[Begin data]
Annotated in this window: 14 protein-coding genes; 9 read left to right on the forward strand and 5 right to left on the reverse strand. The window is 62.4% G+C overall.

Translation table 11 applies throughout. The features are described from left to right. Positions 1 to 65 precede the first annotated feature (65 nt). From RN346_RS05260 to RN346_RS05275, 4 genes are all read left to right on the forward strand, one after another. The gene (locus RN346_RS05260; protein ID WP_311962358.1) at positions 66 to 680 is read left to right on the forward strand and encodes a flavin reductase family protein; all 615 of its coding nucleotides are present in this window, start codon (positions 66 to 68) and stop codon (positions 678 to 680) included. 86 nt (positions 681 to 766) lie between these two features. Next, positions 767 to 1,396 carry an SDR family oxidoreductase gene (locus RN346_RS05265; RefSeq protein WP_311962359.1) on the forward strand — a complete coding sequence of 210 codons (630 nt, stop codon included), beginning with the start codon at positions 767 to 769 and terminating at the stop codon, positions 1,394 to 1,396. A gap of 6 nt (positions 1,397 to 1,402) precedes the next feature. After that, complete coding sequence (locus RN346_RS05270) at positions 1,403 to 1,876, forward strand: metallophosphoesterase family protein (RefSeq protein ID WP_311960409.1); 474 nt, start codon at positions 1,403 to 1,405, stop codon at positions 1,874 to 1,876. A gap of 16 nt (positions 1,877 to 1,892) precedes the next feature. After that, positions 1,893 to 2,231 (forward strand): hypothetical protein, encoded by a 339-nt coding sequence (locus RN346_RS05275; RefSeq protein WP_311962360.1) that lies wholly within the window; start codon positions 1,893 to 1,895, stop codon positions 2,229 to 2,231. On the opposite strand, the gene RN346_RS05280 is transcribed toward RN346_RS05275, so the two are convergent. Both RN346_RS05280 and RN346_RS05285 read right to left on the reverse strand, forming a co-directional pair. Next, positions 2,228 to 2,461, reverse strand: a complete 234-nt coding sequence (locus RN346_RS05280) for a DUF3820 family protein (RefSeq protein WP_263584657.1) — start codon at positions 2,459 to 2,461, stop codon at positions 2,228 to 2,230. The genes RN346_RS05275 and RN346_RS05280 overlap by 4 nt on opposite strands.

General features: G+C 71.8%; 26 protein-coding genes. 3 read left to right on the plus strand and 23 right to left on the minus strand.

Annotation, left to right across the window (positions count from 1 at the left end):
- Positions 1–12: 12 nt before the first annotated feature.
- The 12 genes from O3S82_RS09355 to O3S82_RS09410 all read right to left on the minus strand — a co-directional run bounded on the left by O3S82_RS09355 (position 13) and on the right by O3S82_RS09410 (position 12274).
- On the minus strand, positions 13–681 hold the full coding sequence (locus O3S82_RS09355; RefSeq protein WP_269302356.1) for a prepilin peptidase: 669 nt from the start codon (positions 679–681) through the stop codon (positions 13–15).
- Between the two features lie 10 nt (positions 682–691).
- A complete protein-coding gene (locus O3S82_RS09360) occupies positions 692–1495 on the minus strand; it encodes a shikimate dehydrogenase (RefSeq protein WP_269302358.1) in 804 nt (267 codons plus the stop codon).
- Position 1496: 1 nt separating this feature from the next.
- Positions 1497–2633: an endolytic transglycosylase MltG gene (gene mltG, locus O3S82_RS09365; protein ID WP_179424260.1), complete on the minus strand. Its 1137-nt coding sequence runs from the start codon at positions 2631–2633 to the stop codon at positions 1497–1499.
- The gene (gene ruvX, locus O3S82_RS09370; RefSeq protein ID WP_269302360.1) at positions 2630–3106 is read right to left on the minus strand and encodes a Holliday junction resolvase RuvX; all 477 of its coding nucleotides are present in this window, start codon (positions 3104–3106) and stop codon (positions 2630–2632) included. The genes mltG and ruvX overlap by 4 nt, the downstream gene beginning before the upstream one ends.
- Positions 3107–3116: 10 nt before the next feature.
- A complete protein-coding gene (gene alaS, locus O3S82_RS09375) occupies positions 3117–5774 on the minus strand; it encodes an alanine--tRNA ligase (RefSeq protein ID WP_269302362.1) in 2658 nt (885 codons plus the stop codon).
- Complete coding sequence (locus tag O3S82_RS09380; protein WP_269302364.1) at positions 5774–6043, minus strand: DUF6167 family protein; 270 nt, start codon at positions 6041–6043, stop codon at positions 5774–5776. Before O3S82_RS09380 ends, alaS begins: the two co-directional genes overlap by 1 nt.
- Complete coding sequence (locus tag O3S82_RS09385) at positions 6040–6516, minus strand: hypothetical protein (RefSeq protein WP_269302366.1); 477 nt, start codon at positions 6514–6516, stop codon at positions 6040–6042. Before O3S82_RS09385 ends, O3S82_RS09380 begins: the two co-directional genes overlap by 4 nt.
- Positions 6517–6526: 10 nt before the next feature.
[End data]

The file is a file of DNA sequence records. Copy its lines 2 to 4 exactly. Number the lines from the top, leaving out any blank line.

Translation table 11 applies throughout. The features are described from left to right. Positions 1 to 65 precede the first annotated feature (65 nt). From RN346_RS05260 to RN346_RS05275, 4 genes are all read left to right on the forward strand, one after another. The gene (locus RN346_RS05260; protein ID WP_311962358.1) at positions 66 to 680 is read left to right on the forward strand and encodes a flavin reductase family protein; all 615 of its coding nucleotides are present in this window, start codon (positions 66 to 68) and stop codon (positions 678 to 680) included. 86 nt (positions 681 to 766) lie between these two features. Next, positions 767 to 1,396 carry an SDR family oxidoreductase gene (locus RN346_RS05265; RefSeq protein WP_311962359.1) on the forward strand — a complete coding sequence of 210 codons (630 nt, stop codon included), beginning with the start codon at positions 767 to 769 and terminating at the stop codon, positions 1,394 to 1,396. A gap of 6 nt (positions 1,397 to 1,402) precedes the next feature. After that, complete coding sequence (locus RN346_RS05270) at positions 1,403 to 1,876, forward strand: metallophosphoesterase family protein (RefSeq protein ID WP_311960409.1); 474 nt, start codon at positions 1,403 to 1,405, stop codon at positions 1,874 to 1,876. A gap of 16 nt (positions 1,877 to 1,892) precedes the next feature. After that, positions 1,893 to 2,231 (forward strand): hypothetical protein, encoded by a 339-nt coding sequence (locus RN346_RS05275; RefSeq protein WP_311962360.1) that lies wholly within the window; start codon positions 1,893 to 1,895, stop codon positions 2,229 to 2,231. On the opposite strand, the gene RN346_RS05280 is transcribed toward RN346_RS05275, so the two are convergent. Both RN346_RS05280 and RN346_RS05285 read right to left on the reverse strand, forming a co-directional pair. Next, positions 2,228 to 2,461, reverse strand: a complete 234-nt coding sequence (locus RN346_RS05280) for a DUF3820 family protein (RefSeq protein WP_263584657.1) — start codon at positions 2,459 to 2,461, stop codon at positions 2,228 to 2,230. The genes RN346_RS05275 and RN346_RS05280 overlap by 4 nt on opposite strands.

General features: G+C 71.8%; 26 protein-coding genes. 3 read left to right on the plus strand and 23 right to left on the minus strand.

Annotation, left to right across the window (positions count from 1 at the left end):